We have updated our Terms and Conditions and Privacy Policy with important information about our collection and use of your data and your data privacy options.
skip to main content
Reporting on America's Attitudes and Behaviors
Reporting on America's Attitudes and Behaviors
  1. Home
  2. »
  3. Region
  4. »
  5. The Americas
  6. »
  7. Monthly Economic Letter </br> April 2021
Monthly Economic Letter </br data-src=
Articles, Asia, Commodity Economics, Europe, Insights, Region, Supply Chain, The Americas, Topics, Types

Monthly Economic Letter
April 2021


RECENT PRICE MOVEMENT

All benchmark prices decreased over the past month.

  • The May NY/ICE futures contract fell from 88 to 78 cents/lb between early March and early April. In later trading, prices have rebounded to levels near 82 cents/lb.
  • The December NY/ICE futures contract fell from values around 85 cents/lb in early March to those as low as 76 cents/lb near the end of that More recently, prices recovered to levels near 82 cents/lb.
  • The China Cotton Index (CC Index 3128B) fell from 114 to 106 cents/lb over the past month. In domestic terms, prices fell from 16,300 to 15,300 RMB/ton. The RMB has weakened against the dollar since early March, from 52 to 6.56 RMB/USD.
  • Indian spot prices eased from 80 to 78 cents/lb in international In domestic terms, values decreased from 45,800 to 45,400 INR/candy. The INR was relatively stable against the dollar over the past month, holding near 73 INR/USD.
  • Pakistani spot prices declined from 95 to 87 cents/lb in international In domestic terms, values fell from 12,300 to 10,800 PKR/maund. The PKR strengthened against the dollar over the past month, from 157 to 153 PKR.USD.

 

SUPPLY, DEMAND, & TRADE

The latest USDA report featured a small decrease in global production (-276,000 bales to 113.0 million) and a small increase in global mill-use (+387,000 bales to 117.8 million). An upward revision to world mill-use last crop year drove 2020/21 beginning stocks lower (-427,000 bales to 98.4 million).

The net effect of lower beginning stocks, lower production, and higher consumption was a 1.1 million bale reduction to the forecast for 2020/21 ending stocks (to 93.5 million bales). Nonetheless, the current figure for the global stocks-to-use ratio still ranks among the top six on record, and the current estimate for the world-less-China stocks-to-use ranks among the top two in the modern era (since 2000/01).

At the country-level, the only notable change was for Australia (-100,000 bales to 2.5 million).

For mill-use, the largest revisions included those for China (+250,000 bales to 39.8 million), Bangladesh (+200,000 bales to 7.7 million), Mexico (+150,000 bales to 1.7 million), and Indonesia (-150,000 bales to 2.4 million).

The global trade forecast swelled 947,000 bales to 45.5 million. In terms of imports, the largest changes were for China (+750,000 to 11.8 million), Bangladesh (+200,000 to 7.4 million), Pakistan (+100,000 to 5.3 million), and Indonesia (-150,000 bales to 2.3 million). In terms of exports, the largest changes were for Brazil (+500,000 bales to 10.5 million), the U.S. (+250,000 to 15.8 million), and Egypt (+125,000 bales to 0.3 million).

 

PRICE OUTLOOK

Cotton prices were already trending lower when the U.S., the E.U., U.K., and Canada issued joint sanctions on a few Chinese individuals accused of human rights abuses on March 22nd. Relative to the ban on Xinjiang content that the U.S. imposed on January 13th, these sanctions can be viewed as largely symbolic. Nonetheless, the announcement provoked a reaction in China, triggering boycott efforts against several western apparel companies.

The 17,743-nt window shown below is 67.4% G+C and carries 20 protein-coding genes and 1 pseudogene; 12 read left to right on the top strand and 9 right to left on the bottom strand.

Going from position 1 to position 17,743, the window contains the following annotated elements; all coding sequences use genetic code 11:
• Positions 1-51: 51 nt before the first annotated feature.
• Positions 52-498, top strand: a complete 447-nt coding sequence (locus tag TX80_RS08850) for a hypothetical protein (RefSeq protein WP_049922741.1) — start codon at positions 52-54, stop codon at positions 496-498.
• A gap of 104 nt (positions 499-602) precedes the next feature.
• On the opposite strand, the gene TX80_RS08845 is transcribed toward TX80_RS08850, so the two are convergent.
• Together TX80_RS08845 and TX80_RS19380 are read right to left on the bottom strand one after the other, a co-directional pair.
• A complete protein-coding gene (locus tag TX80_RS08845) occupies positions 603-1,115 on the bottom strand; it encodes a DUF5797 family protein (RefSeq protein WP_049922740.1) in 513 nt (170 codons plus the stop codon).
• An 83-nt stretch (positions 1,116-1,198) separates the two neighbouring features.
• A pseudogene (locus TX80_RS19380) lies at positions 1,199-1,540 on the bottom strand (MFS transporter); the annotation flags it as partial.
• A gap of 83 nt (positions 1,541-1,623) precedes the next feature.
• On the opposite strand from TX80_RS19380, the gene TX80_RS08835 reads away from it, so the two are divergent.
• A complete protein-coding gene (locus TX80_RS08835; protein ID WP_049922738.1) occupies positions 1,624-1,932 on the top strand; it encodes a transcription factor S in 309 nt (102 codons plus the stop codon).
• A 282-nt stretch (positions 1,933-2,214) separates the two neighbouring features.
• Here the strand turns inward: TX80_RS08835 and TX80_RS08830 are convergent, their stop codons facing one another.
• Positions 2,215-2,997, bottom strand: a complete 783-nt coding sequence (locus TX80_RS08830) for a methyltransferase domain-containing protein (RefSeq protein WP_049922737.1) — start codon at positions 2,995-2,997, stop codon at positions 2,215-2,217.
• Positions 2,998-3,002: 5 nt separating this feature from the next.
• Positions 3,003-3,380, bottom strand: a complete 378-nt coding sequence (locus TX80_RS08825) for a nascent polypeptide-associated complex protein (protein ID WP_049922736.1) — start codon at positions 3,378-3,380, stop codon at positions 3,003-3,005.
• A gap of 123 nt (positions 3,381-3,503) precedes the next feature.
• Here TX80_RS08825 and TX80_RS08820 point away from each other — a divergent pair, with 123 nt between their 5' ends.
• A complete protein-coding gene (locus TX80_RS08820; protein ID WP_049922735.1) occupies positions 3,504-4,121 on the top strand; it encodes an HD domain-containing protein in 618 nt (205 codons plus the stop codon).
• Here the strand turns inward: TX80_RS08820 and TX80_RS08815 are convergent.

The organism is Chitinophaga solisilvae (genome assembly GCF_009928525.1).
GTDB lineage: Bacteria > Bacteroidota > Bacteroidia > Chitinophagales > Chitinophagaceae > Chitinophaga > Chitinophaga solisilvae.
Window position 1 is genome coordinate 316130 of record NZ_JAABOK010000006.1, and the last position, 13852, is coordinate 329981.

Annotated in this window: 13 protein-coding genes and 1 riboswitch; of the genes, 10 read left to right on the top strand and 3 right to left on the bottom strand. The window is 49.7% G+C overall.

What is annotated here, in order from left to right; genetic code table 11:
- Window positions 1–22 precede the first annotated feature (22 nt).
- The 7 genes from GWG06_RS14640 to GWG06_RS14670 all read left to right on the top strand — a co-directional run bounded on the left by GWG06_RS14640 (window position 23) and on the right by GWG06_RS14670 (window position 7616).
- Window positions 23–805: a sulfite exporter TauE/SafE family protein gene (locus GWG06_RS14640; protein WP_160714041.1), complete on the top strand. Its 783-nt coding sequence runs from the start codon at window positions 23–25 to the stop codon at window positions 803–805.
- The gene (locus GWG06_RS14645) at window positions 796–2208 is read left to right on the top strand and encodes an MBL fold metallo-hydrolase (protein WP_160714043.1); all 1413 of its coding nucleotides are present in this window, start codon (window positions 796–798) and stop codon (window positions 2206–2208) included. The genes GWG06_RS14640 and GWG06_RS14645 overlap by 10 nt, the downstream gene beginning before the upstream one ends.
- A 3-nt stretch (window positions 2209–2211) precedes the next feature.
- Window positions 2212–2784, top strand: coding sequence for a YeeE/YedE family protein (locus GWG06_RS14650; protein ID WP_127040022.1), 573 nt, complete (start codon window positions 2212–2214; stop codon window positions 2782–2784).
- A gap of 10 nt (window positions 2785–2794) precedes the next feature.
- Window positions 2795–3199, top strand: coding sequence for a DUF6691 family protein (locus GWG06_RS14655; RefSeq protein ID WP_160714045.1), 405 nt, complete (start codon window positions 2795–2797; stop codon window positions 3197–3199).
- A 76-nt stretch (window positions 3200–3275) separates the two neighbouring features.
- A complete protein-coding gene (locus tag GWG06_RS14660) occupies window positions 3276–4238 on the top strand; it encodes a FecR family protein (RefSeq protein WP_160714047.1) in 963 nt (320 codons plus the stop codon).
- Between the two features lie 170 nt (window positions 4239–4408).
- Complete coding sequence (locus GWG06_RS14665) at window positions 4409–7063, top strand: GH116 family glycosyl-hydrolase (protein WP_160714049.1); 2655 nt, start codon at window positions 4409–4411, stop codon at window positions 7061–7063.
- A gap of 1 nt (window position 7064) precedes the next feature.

Following these developments, there were steeper declines in cotton prices. These losses may have been driven out of concern for the trade relationship between the U.S. and China. China accounts for 32% of the current U.S. export commitment for 2020/21 delivery, and China has taken 39% of U.S. shipments so far this crop year.

In each of the five past crop years, China accounted for less than 20% of U.S. exports. The increase in China’s share of U.S. exports comes from a meteoric rise in Chinese purchases in 2020/21. U.S. exports to China are up 276% year-over-year. The strength of Chinese demand has been the driver of the 15% year-over-year growth in overall U.S. shipments this crop year. Excluding China, U.S. exports are down 20% year-over-year.

The importance of Chinese demand to U.S. exports creates uncertainty for the market. In the Phase One deal, China promised to increase agricultural purchases in the 2021 calendar year (+$7.0 billion beyond 2020 levels). If fulfilled, this could be a factor that pulls U.S. stocks tight in 2021/22. If political tension between the two countries causes the deal to be abandoned, a negative reaction in prices could be expected.

Meanwhile, demand from other markets should improve. COVID vaccines are being distributed. Along with fiscal and monetary stimulus, the hope that the pandemic will be contained has lifted forecasts for economic growth.

The International Monetary Fund (IMF) just released a prediction that the global economy will expand 6.0% in 2021. This represents the strongest rate of growth in nearly five decades. Although some recovery in cotton consumption has already been enjoyed in 2020/21, global GDP growth is correlated with global mill-use. The acceleration in economic growth predicted in 2021 suggests a further boost to mill demand into 2021/22.

For price direction, any increase in global mill-use will have to be balanced against production and stocks. The USDA will issue its first complete set of supply, demand, and trade forecasts next month. Although the weather, COVID, and trade policy will continue to create uncertainty for the outlook, their projections will help inform expectations for 2021/22.

 

Monthly Economic Letter – April 2021

 

Related posts